@story CATHERINE FREDERICK
Buzzzzzzz. Swat! Yep. It’s that time of year again. The insects are back with a vengeance, thanks to our mild winter. I must exude tons of carbon dioxide because I attract pesky buffalo gnats and mosquitoes like flies to… well, you know. And I don’t just get a small little red bump when I get bit. The bite site, usually somewhere really noticeable like the side of my ear or my face, swells up like a blimp then proceeds to itch like crazy and hang around for a week or more. It’s ugly, I tell you. My neighbor has learned to sit next to me in the summer - he knows they’ll attack me first and he’ll be in the clear.
You could spray yourself with poison or lounge around in a full body net. Since I’m a fan of neither, I searched high and low and discovered a few nontoxic anti-beast remedies you should try.
Arrgh! These little buggers are the worst. Vile, tiny, bloodsucking, disease-carrying devils. I’ve searched for years to find a way to annihilate them. I am passing along each deterrent I found.
BANANA BOAT SPORT SUNSCREEN. Evidently it’s the one in an orange bottle. They say it’s worked for everyone who tried it in Natchez, MS. It’s worth a try.
VANILLA. Not the cheap imitation stuff. Pure vanilla. Dilute with water in a spray bottle and spritz away. Must reapply throughout the day.
FABRIC SHEETS AND SOFTENERS. Tuck the sheets in your pockets. Wipe yourself down with them.
One guy I talked to mixed liquid fabric softener with water in a sprayer and sprayed his yard. Said it worked for about a week.
Whip up one of these recipes to keep these little buzzers at bay. Tip: mix up in small batches to make sure they’re always fresh.
MOSQUITE MASH. This is NOT for you to drink, ya’ boozers! In a glass jar, combine ½ cup of vodka, 2-3 tablespoons of fresh basil (1 teaspoon if dried) and one large cinnamon stick, broken into pieces. Steep the concoction for 2 weeks, then add ½ teaspoon of lavender essential oil and stir. Rub the mixture onto exposed body parts, keeping it away from your eyes.
MEOW MIX. Ellen Sandbeck, author of Green Housekeeping (Scribner, 2008), recommends catnip as a natural mosquito repellent. You can purchase it in oil form or grow your own. She recommends mixing a drop of two of catnip oil with 1 tablespoon of olive or jojoba oil, applying it to exposed areas.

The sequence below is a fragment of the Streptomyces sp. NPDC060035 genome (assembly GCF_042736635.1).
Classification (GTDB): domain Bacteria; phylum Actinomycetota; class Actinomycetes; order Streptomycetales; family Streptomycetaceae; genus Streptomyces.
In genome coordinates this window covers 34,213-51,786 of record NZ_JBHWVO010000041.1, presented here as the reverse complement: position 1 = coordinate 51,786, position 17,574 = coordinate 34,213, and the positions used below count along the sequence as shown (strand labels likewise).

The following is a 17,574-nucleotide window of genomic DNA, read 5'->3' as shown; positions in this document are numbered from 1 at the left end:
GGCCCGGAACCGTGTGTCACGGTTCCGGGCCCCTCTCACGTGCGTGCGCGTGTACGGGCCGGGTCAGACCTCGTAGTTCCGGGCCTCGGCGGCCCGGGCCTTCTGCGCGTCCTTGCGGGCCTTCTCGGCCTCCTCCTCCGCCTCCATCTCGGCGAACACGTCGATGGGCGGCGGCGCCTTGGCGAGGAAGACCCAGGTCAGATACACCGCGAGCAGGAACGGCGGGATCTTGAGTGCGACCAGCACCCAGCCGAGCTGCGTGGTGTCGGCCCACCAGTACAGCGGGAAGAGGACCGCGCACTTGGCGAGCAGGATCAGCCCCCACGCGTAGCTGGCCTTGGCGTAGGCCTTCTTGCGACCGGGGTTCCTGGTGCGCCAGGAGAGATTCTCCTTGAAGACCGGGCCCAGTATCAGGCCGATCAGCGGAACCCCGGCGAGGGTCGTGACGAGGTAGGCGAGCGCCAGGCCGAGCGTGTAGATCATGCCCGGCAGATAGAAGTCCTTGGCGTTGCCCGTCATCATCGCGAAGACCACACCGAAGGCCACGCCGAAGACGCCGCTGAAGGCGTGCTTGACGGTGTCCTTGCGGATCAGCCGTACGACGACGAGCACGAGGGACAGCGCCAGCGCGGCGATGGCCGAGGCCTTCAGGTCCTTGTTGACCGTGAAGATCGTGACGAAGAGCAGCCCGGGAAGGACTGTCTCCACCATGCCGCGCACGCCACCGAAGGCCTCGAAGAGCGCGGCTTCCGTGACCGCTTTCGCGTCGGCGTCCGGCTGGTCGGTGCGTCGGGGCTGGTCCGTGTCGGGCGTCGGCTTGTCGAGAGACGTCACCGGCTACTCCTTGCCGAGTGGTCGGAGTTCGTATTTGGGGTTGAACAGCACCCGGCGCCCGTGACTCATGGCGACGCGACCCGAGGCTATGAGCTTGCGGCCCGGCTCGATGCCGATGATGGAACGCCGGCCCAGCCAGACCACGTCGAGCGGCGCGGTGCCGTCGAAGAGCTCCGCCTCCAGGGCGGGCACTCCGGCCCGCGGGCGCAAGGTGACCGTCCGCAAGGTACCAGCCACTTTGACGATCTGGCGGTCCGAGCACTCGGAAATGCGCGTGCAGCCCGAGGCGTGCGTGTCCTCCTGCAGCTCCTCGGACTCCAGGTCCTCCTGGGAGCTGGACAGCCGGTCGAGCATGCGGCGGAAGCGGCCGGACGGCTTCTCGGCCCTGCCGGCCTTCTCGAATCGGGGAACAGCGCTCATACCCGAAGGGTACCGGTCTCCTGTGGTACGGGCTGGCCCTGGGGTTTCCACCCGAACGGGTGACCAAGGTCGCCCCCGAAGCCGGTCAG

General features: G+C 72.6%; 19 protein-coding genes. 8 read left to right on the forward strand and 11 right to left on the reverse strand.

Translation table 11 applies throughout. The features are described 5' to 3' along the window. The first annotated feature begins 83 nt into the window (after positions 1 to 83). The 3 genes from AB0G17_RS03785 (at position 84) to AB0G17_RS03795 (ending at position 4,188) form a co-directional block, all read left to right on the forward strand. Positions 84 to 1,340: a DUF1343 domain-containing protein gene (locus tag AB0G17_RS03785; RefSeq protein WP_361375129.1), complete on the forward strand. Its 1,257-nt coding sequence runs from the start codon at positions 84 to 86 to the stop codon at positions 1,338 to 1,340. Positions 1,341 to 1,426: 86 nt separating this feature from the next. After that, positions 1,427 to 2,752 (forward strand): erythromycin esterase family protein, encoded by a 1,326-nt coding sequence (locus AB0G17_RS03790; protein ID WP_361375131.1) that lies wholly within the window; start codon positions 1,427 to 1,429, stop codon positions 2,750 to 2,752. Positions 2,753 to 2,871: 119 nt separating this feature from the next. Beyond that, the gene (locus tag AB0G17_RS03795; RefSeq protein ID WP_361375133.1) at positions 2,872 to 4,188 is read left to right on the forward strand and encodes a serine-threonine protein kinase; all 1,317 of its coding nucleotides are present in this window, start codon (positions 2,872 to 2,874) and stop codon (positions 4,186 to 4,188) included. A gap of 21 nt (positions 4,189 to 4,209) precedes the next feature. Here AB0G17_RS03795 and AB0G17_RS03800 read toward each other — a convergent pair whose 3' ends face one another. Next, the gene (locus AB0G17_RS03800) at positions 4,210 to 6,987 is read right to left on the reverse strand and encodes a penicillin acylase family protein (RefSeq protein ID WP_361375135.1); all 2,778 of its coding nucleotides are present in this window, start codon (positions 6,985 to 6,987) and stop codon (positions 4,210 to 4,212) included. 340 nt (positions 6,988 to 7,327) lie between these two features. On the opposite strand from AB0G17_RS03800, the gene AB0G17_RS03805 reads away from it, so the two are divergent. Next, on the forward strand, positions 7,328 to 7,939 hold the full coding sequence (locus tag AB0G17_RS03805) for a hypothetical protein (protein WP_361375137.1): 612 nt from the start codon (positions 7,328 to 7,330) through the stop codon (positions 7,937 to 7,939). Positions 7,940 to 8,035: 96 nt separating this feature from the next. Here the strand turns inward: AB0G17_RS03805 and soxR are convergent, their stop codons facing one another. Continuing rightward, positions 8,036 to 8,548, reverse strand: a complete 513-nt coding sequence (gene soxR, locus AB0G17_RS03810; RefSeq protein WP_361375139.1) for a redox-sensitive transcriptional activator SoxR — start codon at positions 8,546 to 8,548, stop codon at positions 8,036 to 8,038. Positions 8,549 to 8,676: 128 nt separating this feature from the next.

LAVENDER LOTION. This one’s for the ladies. Add one teaspoon of lavender essential oil to one cup of unscented hand lotion. Stir until blended. Apply to exposed areas, avoiding the eye and mouth areas.
Moths may not bite people, but they do love fabric. I usually don’t have a clue until I pull out a sweater, only to find it riddled with tiny holes. I remember back in the day, my grandma had mothballs in every closet. Gag, I can still smell those chemical-laden balls of death.
MOTH SACHET Moths can’t stand citrus or lavender scents so grab a few organic lemons and oranges along with some drawstring pouches, or sew your own, and make a few sachets to stash in your closet and drawers. Peel the citrus fruits and tear peels into small pieces. Allow to air dry then mix with several teaspoons of dried lavender buds. You can purchase lavender buds from our local co-op, or online. Cloves, fresh rosemary and bay leaves are also on the list of scents moths steer away from, so think about tossing in some of those as well.
If it’s your indoor or outdoor plants the bugs are buggin’, try this natural remedy. Mix up 2-4 tablespoons of a liquid biodegradable soap- I like Mrs. Meyers in fresh lavender scent - into a bucket of 1 gallon of water. TEST FIRST! Spray the solution on a test area of your plant to ensure it does not harm the leaves. If your plant reacts negatively, reduce the amount of soap in the mixture or avoid using it on that type of plant. Always spray in the early morning, spraying the top and bottom of leaves. Don’t apply to plants that are stressed, when the weather is too hot or when the sun is strong, you’ll risk burning the leaves. This is a great spray for aphids and spider mites, but is safe for beneficial bugs like lady bugs. You can even add some crushed garlic and cayenne pepper to the mix - just keep it away from your eyes.
Hopefully these options will keep pests at bay the natural way. If you know of other tried and true home remedies, send them to editors@AtUrbanMagazine.com. We’d love to share them with our readers.